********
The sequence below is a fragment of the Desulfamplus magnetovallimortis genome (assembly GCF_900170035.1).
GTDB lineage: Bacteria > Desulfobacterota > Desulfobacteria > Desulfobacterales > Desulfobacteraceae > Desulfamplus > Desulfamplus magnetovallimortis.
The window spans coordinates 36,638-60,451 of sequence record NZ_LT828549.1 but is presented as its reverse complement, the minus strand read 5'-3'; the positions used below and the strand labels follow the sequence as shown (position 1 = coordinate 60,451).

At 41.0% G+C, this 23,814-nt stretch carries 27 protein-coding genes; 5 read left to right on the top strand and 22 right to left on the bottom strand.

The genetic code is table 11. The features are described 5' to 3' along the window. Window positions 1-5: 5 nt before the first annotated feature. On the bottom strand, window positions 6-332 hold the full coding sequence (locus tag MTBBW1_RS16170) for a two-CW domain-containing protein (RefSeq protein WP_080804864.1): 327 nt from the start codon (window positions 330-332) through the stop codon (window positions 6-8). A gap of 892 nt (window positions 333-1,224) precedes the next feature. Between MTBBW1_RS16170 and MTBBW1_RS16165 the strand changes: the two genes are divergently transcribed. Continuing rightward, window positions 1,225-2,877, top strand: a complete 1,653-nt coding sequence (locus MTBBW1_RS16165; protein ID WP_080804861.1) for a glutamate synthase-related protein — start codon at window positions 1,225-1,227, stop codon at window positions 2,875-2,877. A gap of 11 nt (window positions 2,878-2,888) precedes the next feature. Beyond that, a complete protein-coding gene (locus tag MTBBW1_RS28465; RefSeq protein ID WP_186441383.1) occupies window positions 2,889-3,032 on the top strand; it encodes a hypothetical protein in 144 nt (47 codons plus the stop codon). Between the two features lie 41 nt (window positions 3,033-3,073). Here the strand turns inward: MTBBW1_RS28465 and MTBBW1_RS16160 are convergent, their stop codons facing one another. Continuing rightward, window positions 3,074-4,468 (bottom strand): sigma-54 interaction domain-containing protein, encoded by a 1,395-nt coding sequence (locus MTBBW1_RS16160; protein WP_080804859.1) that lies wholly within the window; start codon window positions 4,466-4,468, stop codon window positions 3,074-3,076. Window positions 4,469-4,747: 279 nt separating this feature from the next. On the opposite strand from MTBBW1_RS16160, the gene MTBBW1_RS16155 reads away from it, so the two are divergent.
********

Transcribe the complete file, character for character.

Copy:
The sequence below is a fragment of the Desulfamplus magnetovallimortis genome (assembly GCF_900170035.1).
GTDB lineage: Bacteria > Desulfobacterota > Desulfobacteria > Desulfobacterales > Desulfobacteraceae > Desulfamplus > Desulfamplus magnetovallimortis.
The window spans coordinates 36,638-60,451 of sequence record NZ_LT828549.1 but is presented as its reverse complement, the minus strand read 5'-3'; the positions used below and the strand labels follow the sequence as shown (position 1 = coordinate 60,451).

At 41.0% G+C, this 23,814-nt stretch carries 27 protein-coding genes; 5 read left to right on the top strand and 22 right to left on the bottom strand.

The genetic code is table 11. The features are described 5' to 3' along the window. Window positions 1-5: 5 nt before the first annotated feature. On the bottom strand, window positions 6-332 hold the full coding sequence (locus tag MTBBW1_RS16170) for a two-CW domain-containing protein (RefSeq protein WP_080804864.1): 327 nt from the start codon (window positions 330-332) through the stop codon (window positions 6-8). A gap of 892 nt (window positions 333-1,224) precedes the next feature. Between MTBBW1_RS16170 and MTBBW1_RS16165 the strand changes: the two genes are divergently transcribed. Continuing rightward, window positions 1,225-2,877, top strand: a complete 1,653-nt coding sequence (locus MTBBW1_RS16165; protein ID WP_080804861.1) for a glutamate synthase-related protein — start codon at window positions 1,225-1,227, stop codon at window positions 2,875-2,877. A gap of 11 nt (window positions 2,878-2,888) precedes the next feature. Beyond that, a complete protein-coding gene (locus tag MTBBW1_RS28465; RefSeq protein ID WP_186441383.1) occupies window positions 2,889-3,032 on the top strand; it encodes a hypothetical protein in 144 nt (47 codons plus the stop codon). Between the two features lie 41 nt (window positions 3,033-3,073). Here the strand turns inward: MTBBW1_RS28465 and MTBBW1_RS16160 are convergent, their stop codons facing one another. Continuing rightward, window positions 3,074-4,468 (bottom strand): sigma-54 interaction domain-containing protein, encoded by a 1,395-nt coding sequence (locus MTBBW1_RS16160; protein WP_080804859.1) that lies wholly within the window; start codon window positions 4,466-4,468, stop codon window positions 3,074-3,076. Window positions 4,469-4,747: 279 nt separating this feature from the next. On the opposite strand from MTBBW1_RS16160, the gene MTBBW1_RS16155 reads away from it, so the two are divergent.